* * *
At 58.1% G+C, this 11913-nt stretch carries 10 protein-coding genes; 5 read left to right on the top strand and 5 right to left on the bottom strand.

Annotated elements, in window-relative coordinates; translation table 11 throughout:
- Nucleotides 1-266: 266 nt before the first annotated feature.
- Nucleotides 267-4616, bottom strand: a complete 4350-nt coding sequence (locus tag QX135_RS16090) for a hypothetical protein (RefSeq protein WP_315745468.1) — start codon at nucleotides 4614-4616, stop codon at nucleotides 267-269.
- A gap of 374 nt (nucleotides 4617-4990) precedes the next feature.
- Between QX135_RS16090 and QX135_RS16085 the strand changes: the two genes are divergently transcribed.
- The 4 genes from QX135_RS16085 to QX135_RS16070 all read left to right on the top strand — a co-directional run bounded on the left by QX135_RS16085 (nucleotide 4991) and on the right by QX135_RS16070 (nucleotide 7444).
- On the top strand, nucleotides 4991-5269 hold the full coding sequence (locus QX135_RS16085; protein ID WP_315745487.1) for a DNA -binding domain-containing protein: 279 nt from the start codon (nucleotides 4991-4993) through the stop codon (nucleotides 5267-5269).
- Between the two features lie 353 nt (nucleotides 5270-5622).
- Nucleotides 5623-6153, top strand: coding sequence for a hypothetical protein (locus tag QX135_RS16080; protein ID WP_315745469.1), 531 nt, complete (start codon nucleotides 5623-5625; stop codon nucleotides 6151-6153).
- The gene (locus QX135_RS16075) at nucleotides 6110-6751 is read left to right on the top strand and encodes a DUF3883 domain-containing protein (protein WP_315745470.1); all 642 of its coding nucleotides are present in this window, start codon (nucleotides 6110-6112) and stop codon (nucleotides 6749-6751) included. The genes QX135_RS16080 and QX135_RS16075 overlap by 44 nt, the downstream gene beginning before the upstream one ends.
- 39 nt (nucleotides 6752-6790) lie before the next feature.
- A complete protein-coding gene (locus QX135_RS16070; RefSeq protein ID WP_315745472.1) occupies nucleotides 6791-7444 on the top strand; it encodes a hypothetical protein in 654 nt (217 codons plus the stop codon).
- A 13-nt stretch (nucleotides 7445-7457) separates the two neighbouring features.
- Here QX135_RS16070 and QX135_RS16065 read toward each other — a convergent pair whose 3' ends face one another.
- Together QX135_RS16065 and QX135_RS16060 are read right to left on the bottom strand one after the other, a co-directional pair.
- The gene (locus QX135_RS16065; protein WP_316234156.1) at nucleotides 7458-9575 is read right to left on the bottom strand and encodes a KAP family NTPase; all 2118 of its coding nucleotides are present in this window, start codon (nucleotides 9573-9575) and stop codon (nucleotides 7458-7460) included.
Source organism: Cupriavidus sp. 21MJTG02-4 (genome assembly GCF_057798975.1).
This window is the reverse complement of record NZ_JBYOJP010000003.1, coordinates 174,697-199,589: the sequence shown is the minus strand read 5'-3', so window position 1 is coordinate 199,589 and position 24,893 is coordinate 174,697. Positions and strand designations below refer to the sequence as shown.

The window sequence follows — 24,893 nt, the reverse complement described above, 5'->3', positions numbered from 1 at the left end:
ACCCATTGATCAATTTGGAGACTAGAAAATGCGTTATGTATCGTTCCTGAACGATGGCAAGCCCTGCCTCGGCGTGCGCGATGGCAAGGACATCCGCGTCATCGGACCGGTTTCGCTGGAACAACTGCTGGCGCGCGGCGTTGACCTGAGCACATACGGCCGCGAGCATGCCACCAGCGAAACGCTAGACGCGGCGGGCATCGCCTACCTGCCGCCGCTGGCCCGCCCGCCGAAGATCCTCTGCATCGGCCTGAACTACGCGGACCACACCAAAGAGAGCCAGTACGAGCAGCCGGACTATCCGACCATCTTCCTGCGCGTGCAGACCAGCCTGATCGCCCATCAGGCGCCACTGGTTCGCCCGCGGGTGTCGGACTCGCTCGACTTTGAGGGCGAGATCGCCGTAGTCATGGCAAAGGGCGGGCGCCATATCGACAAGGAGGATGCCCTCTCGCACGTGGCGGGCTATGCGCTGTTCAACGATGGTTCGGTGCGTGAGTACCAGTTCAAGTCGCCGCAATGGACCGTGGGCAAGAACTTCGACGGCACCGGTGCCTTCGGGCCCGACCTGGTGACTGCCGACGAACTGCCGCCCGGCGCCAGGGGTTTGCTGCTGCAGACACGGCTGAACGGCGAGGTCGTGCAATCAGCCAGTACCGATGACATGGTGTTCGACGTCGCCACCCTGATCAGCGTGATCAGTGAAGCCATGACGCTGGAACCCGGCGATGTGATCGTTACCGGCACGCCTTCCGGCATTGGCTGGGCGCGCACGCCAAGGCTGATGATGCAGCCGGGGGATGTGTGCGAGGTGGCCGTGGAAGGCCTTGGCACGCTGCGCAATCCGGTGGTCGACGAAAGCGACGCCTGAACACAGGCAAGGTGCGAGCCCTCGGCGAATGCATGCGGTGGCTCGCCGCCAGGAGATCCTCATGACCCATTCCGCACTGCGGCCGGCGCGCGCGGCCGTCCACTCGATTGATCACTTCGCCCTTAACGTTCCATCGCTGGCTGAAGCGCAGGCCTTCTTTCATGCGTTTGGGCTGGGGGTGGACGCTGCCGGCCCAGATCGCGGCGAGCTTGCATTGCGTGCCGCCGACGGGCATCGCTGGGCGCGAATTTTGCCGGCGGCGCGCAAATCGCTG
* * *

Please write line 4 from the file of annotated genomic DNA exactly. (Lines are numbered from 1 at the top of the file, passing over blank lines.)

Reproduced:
- Nucleotides 267-4616, bottom strand: a complete 4350-nt coding sequence (locus tag QX135_RS16090) for a hypothetical protein (RefSeq protein WP_315745468.1) — start codon at nucleotides 4614-4616, stop codon at nucleotides 267-269.